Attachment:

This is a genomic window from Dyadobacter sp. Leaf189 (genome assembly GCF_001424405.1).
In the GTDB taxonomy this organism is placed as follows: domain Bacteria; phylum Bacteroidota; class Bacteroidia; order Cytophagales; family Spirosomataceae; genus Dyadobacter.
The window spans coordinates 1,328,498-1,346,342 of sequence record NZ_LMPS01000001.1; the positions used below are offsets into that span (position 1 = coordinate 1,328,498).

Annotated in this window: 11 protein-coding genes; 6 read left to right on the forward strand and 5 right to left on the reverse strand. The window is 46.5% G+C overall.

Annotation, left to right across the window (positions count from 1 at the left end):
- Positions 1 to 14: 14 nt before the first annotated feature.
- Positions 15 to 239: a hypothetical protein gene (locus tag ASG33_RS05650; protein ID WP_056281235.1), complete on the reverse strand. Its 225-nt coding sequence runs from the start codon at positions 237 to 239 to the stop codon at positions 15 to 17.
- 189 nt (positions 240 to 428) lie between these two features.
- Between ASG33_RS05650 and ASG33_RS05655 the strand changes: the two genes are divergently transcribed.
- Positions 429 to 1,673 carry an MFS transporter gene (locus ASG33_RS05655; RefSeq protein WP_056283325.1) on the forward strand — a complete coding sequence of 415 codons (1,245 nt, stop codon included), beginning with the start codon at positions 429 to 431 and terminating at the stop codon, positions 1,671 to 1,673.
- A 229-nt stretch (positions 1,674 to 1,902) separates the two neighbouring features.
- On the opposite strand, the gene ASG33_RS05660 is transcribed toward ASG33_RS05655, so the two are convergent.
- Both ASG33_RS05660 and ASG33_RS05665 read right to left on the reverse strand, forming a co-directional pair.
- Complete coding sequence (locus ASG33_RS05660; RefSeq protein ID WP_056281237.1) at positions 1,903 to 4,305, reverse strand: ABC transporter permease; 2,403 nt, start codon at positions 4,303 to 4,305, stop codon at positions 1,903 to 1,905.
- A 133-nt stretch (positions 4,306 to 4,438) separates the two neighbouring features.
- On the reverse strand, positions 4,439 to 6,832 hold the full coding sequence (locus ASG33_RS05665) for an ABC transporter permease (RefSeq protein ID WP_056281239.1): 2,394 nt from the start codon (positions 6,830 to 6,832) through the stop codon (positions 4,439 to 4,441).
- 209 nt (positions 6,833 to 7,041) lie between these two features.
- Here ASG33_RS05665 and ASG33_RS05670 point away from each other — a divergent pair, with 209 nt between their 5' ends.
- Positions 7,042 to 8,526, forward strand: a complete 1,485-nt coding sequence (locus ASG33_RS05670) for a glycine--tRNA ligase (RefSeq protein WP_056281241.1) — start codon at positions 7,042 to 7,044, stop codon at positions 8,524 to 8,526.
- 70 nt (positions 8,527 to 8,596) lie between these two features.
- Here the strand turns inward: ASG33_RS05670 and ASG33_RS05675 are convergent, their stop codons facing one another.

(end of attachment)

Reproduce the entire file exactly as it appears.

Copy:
This is a genomic window from Dyadobacter sp. Leaf189 (genome assembly GCF_001424405.1).
In the GTDB taxonomy this organism is placed as follows: domain Bacteria; phylum Bacteroidota; class Bacteroidia; order Cytophagales; family Spirosomataceae; genus Dyadobacter.
The window spans coordinates 1,328,498-1,346,342 of sequence record NZ_LMPS01000001.1; the positions used below are offsets into that span (position 1 = coordinate 1,328,498).

Annotated in this window: 11 protein-coding genes; 6 read left to right on the forward strand and 5 right to left on the reverse strand. The window is 46.5% G+C overall.

Annotation, left to right across the window (positions count from 1 at the left end):
- Positions 1 to 14: 14 nt before the first annotated feature.
- Positions 15 to 239: a hypothetical protein gene (locus tag ASG33_RS05650; protein ID WP_056281235.1), complete on the reverse strand. Its 225-nt coding sequence runs from the start codon at positions 237 to 239 to the stop codon at positions 15 to 17.
- 189 nt (positions 240 to 428) lie between these two features.
- Between ASG33_RS05650 and ASG33_RS05655 the strand changes: the two genes are divergently transcribed.
- Positions 429 to 1,673 carry an MFS transporter gene (locus ASG33_RS05655; RefSeq protein WP_056283325.1) on the forward strand — a complete coding sequence of 415 codons (1,245 nt, stop codon included), beginning with the start codon at positions 429 to 431 and terminating at the stop codon, positions 1,671 to 1,673.
- A 229-nt stretch (positions 1,674 to 1,902) separates the two neighbouring features.
- On the opposite strand, the gene ASG33_RS05660 is transcribed toward ASG33_RS05655, so the two are convergent.
- Both ASG33_RS05660 and ASG33_RS05665 read right to left on the reverse strand, forming a co-directional pair.
- Complete coding sequence (locus ASG33_RS05660; RefSeq protein ID WP_056281237.1) at positions 1,903 to 4,305, reverse strand: ABC transporter permease; 2,403 nt, start codon at positions 4,303 to 4,305, stop codon at positions 1,903 to 1,905.
- A 133-nt stretch (positions 4,306 to 4,438) separates the two neighbouring features.
- On the reverse strand, positions 4,439 to 6,832 hold the full coding sequence (locus ASG33_RS05665) for an ABC transporter permease (RefSeq protein ID WP_056281239.1): 2,394 nt from the start codon (positions 6,830 to 6,832) through the stop codon (positions 4,439 to 4,441).
- 209 nt (positions 6,833 to 7,041) lie between these two features.
- Here ASG33_RS05665 and ASG33_RS05670 point away from each other — a divergent pair, with 209 nt between their 5' ends.
- Positions 7,042 to 8,526, forward strand: a complete 1,485-nt coding sequence (locus ASG33_RS05670) for a glycine--tRNA ligase (RefSeq protein WP_056281241.1) — start codon at positions 7,042 to 7,044, stop codon at positions 8,524 to 8,526.
- 70 nt (positions 8,527 to 8,596) lie between these two features.
- Here the strand turns inward: ASG33_RS05670 and ASG33_RS05675 are convergent, their stop codons facing one another.